The U.S. Court of Appeals for the Ninth Circuit ruled in favor of religious liberty for an Arizona church today. In 2007, the city of Yuma had unlawfully denied the church a permit to use its building for worship. Attorneys for Center for Arizona Policy and the Alliance Defense Fund worked together to defend the church’s rights in court.
“Churches should not be treated unfavorably just because they are religious, and that is what the city of Yuma had done here,” said CAP Legal Counsel Deborah Sheasby. “Because of this ruling, government officials will not be able to discriminate against churches and single them out for negative treatment in how they use their property. We are excited about this victory for churches and religious freedom.”
In this case, the church purchased a building in downtown Yuma in 2007, but the city denied its permit saying that a church did not “fit in” with the city’s plans for the area. The church filed a lawsuit based on the Constitution and the federal Religious Land Use and Institutionalized Persons Act (“RLUIPA”), both of which prohibit the government from discriminating against religious organizations. A lower court ruled against the church, but today the Ninth Circuit reversed that decision.
The Ninth Circuit’s ruling explains that cities may not treat churches less favorably than non-religious groups. The city’s zoning ordinance “expressly treats religious organizations on a less than equal basis,” the court wrote. “The Yuma City Code’s exclusion of religious organizations is not reasonably well adapted to the zoning criteria it is purported to serve. And it therefore violates the equal terms provision of RLUIPA.”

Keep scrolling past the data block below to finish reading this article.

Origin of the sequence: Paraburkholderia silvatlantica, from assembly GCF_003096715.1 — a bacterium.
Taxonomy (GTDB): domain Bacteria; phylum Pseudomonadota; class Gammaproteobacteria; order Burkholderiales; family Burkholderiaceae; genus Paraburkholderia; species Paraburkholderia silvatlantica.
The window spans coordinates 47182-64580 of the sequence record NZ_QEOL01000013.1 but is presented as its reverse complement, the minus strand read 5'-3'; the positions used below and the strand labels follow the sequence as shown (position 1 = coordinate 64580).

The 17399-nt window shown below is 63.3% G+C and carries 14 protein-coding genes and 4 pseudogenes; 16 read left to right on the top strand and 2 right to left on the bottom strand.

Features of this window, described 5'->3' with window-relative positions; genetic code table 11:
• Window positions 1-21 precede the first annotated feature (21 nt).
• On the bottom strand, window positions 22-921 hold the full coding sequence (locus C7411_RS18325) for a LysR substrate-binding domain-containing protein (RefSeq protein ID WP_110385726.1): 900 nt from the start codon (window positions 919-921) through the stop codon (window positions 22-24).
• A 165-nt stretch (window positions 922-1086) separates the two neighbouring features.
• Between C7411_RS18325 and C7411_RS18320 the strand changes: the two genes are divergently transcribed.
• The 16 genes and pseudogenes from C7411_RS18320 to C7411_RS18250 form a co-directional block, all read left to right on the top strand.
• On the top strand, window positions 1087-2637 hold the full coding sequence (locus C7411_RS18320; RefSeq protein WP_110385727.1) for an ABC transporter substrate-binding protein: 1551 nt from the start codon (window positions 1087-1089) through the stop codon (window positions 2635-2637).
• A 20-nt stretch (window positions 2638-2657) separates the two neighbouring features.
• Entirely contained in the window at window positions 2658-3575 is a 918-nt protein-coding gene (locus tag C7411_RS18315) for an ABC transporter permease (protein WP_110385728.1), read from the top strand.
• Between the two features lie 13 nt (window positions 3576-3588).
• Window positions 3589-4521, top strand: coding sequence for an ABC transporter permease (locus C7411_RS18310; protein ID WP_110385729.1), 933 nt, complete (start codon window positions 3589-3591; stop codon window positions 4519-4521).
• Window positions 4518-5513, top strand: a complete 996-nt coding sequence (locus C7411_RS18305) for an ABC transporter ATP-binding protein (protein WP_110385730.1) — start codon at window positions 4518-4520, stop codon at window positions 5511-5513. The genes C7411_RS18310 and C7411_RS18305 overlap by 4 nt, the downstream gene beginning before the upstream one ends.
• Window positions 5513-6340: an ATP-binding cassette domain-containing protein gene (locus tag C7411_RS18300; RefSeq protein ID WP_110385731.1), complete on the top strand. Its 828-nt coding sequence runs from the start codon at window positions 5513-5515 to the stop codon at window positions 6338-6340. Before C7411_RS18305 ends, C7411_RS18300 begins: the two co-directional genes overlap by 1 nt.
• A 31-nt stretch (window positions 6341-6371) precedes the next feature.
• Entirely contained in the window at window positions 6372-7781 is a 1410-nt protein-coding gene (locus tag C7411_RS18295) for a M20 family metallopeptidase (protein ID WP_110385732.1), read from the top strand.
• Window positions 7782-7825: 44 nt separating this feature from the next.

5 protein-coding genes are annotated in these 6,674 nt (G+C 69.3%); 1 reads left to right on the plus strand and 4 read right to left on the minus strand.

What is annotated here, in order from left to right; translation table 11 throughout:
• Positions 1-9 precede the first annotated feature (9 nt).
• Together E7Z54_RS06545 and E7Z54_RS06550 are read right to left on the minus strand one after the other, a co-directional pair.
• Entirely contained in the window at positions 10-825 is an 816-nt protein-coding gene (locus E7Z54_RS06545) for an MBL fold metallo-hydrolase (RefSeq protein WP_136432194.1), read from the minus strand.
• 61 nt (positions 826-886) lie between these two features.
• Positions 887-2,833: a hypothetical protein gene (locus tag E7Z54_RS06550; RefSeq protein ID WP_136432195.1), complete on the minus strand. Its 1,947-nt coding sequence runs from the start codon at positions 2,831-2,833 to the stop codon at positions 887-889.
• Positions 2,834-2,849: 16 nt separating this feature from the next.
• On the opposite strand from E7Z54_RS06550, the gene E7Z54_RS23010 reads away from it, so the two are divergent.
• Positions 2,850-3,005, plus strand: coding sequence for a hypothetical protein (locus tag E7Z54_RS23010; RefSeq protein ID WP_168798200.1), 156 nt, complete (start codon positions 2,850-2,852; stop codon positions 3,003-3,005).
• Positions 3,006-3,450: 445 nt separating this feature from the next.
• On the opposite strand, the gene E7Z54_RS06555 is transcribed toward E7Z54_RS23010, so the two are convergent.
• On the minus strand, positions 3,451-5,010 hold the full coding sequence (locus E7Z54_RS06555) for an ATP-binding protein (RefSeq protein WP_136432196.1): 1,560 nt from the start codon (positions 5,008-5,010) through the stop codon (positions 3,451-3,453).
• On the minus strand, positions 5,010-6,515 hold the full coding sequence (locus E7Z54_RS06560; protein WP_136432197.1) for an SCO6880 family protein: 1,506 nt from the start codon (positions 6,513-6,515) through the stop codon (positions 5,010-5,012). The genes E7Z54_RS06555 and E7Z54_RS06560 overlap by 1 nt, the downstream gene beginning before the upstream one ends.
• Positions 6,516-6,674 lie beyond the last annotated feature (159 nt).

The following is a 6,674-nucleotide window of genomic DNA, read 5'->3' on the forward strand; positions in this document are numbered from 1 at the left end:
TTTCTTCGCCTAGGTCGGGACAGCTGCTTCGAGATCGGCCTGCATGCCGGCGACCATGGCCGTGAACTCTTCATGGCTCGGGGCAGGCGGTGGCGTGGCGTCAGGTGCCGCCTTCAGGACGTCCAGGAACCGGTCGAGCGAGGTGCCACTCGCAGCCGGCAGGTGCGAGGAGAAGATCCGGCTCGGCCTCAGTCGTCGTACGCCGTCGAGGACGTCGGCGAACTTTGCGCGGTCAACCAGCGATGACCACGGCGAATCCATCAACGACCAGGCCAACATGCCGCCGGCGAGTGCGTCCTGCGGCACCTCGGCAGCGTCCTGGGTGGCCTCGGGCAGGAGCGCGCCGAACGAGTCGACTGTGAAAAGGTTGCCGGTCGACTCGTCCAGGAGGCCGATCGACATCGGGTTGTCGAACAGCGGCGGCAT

In 2010, Center for Arizona Policy worked to pass a bill that clarifies Arizona law to better protect churches from the type of discrimination faced by the church in Yuma. That bill was signed and went into effect in July 2010.
Sheasby commended today’s court ruling, saying, “Today’s legal victory reinforces that Arizona churches have a fundamental right guaranteed by the First Amendment to use their property to gather for worship. This is great news for Arizona churches!”
For more information, visit www.azpolicy.org.